Slowly Overcome Your Triggers 

BeyondBlue suggests trying to do something that makes you anxious, even in small ways, to help manage anxiety. Following are some examples you may do.

  • Initiating small gatherings or one-on-one interactions with small friends 
  • Make spontaneous plans or set unplanned days 
  • Celebrate small but achievable goals
  • Introduce gradual changes to your daily life such as rearranging furniture and doing new activities

Finding your trigger and coming up with ways how to deal with it on a smaller scale may be effective.

Challenge Your Self-Talk

Anxiety may make you overestimate the danger of a situation and underestimate your ability to handle it. So, change your thinking by finding positive ways to look at situations and considering the facts.

Be Kind to Yourself

Self-compassion is important to reduce anxiety and it is done by taking care of yourself in many aspects. Aside from having the above healthy lifestyle, establishing a good routine and practicing mindfulness are also helpful.

Plan Worry Time

If you are worrying about something, set some time in a day to think about it or write it down. Doing this prevents you from having thoughts of it throughout the day.

Know Your Anxiety

Knowing your triggers, keeping a diary of when you feel calm or anxious, and finding which management strategies work for you are important. Seeking help from a peer support community and a counsellor is also beneficial in helping you know your anxiety.

What is the Difference Between a Panic Attack vs an Anxiety Attack?

It may be difficult to deal with anxiety attacks properly if you confuse it with a panic attack. The Medical News Today, a USA-based health information service, states that both have similar symptoms. 

Both panic attack and anxiety attack symptoms cause a rapid heart rate, shallow breathing, and a sense of distress. However, panic attacks happen without a trigger while anxiety attacks are an effect of a perceived threat. 

What Help is Available for Panic and Anxiety Attacks in Australia?

Ambulance and responders who completed first aid training at Belmont Sports & Recreation Club, 400 Abernethy Rd, Cloverdale WA 6105, Australia help treat physical injuries. But, for mental health concerns such as panic attacks, anxiety attacks, and depression, refer to the following list.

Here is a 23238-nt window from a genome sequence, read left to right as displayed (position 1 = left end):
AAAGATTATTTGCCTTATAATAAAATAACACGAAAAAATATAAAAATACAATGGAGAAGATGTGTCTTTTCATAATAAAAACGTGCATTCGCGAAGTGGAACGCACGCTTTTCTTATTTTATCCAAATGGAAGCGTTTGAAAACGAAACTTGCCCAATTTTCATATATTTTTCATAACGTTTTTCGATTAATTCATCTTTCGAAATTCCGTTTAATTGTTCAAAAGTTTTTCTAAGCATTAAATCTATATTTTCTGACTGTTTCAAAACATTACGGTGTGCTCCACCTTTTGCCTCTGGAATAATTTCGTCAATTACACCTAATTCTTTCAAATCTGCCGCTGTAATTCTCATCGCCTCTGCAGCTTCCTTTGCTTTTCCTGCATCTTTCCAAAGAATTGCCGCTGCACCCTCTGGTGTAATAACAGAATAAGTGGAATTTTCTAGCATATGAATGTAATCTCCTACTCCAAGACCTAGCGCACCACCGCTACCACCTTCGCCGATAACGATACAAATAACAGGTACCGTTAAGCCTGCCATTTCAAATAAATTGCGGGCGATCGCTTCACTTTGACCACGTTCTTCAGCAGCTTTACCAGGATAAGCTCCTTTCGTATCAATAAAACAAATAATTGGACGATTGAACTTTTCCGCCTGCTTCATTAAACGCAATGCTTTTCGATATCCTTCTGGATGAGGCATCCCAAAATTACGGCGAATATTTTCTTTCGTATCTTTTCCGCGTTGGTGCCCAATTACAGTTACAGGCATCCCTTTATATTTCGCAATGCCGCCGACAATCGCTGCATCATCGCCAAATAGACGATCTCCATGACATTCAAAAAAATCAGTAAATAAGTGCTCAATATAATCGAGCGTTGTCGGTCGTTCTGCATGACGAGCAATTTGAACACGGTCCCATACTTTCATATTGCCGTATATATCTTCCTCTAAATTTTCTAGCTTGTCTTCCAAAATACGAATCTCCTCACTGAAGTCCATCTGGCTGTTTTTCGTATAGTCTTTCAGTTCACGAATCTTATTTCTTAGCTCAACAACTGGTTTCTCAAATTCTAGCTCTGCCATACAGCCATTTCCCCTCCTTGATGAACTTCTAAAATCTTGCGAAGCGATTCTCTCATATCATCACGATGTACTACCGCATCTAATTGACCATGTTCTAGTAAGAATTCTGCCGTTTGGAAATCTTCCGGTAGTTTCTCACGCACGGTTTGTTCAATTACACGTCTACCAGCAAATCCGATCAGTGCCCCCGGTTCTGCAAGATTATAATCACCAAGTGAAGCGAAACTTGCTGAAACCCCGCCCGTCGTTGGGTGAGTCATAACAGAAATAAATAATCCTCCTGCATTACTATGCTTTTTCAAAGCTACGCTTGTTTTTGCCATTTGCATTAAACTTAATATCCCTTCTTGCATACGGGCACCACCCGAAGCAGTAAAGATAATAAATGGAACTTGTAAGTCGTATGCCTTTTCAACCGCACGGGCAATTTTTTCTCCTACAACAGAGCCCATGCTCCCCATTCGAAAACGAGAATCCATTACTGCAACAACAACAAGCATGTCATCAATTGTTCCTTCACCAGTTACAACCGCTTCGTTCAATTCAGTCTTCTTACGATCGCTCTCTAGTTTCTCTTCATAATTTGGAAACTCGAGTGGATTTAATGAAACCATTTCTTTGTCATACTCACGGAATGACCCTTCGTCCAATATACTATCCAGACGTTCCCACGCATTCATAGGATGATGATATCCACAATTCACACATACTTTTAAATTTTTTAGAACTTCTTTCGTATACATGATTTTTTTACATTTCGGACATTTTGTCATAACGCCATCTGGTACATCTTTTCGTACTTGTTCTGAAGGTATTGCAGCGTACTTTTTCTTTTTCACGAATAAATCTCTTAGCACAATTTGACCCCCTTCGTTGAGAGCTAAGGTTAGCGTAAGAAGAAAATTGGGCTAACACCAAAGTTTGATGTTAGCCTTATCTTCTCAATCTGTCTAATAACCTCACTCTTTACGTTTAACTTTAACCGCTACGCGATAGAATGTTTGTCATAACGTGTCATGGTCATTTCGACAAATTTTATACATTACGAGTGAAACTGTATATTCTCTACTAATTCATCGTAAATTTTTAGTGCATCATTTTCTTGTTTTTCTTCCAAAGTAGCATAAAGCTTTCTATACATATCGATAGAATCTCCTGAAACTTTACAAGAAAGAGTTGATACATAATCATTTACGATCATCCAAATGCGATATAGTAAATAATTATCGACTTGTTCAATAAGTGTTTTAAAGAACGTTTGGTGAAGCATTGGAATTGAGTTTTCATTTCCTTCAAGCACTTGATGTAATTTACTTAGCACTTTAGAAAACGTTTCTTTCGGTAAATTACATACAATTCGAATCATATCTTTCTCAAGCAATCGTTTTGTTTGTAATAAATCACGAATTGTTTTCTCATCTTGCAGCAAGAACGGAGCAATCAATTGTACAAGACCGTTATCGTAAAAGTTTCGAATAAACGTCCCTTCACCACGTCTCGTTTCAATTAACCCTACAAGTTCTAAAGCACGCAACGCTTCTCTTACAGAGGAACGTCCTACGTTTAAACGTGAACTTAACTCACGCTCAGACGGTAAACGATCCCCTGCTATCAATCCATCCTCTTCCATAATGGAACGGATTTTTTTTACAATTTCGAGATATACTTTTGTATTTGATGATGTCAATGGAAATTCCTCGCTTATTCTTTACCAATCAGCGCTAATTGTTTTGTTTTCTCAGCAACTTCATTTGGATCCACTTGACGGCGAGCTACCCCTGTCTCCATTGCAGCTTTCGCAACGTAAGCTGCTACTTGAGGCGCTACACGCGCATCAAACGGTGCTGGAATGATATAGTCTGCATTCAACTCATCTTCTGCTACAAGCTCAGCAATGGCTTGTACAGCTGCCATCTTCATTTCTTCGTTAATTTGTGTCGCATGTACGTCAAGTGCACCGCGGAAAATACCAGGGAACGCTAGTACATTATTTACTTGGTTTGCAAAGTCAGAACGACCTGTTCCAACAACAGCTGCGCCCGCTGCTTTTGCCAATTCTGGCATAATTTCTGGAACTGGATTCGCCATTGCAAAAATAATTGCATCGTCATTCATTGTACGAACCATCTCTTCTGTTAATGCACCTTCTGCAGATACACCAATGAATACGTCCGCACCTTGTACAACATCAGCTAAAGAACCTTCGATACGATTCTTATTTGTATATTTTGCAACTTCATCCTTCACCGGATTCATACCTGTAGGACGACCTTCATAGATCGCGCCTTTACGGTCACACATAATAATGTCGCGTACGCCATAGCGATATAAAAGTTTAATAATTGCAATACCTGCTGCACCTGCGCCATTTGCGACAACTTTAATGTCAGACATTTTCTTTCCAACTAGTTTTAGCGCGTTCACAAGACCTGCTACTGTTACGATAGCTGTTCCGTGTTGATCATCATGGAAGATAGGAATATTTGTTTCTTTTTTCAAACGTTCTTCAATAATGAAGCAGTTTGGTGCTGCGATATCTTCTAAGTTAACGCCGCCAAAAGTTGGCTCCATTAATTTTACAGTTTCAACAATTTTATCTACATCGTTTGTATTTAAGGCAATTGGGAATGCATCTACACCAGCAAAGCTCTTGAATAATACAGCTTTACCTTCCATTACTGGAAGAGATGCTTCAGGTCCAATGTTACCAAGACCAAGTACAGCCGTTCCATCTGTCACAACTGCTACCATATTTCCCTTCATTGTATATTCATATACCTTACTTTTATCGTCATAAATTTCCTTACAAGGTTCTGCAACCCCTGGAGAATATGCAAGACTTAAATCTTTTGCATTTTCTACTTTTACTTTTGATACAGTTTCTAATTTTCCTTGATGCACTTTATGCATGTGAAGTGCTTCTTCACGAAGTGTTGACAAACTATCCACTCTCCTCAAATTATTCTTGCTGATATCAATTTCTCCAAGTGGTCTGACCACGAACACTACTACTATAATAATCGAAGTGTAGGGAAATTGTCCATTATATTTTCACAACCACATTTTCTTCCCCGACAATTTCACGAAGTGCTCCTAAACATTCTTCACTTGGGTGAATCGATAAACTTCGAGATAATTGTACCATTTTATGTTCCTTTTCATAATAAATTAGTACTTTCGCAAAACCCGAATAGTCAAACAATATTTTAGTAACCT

• Kids Helpline -1800 55 1800
  • Mensline Australia – call 1300 78 99 78
  • Lifeline – call 13 11 14
  • Suicide Call Back Service – 1300 659 467
  • MindSpot Clinic – 1800 61 44 34
  • Beyond Blue – call 1300 22 4636 or chat online
  • Black Dog Institute – visit their website for an online help

Online programs and tools are also available, visit the website of Healthdirect for more information.

Conclusion

Slow breathing, progressive muscle relaxation, and staying in the present are the management strategies that help deal with anxiety attacks. It is also possible to reduce anxiety by applying healthy lifestyle changes, going outdoors, spending time with loved ones, reducing stress, and doing other things. It’s important to differentiate it from panic attacks as symptoms are similar but only anxiety attacks happen due to a perceived threat. Fortunately, there are different sources of help and counselling available, online programs, and tools to deal with both panic and anxiety attacks.

Share:

Facebook
Twitter
LinkedIn
WhatsApp
Pinterest
Email

More Posts

The answer is simple: DRSABCD is an easy way to remember the order of first aid steps when someone is injured.

What does DRSABCD stand for?

Imagine you are at work and someone falls ill. What should you do? Well, the answer may be simpler than you think – according to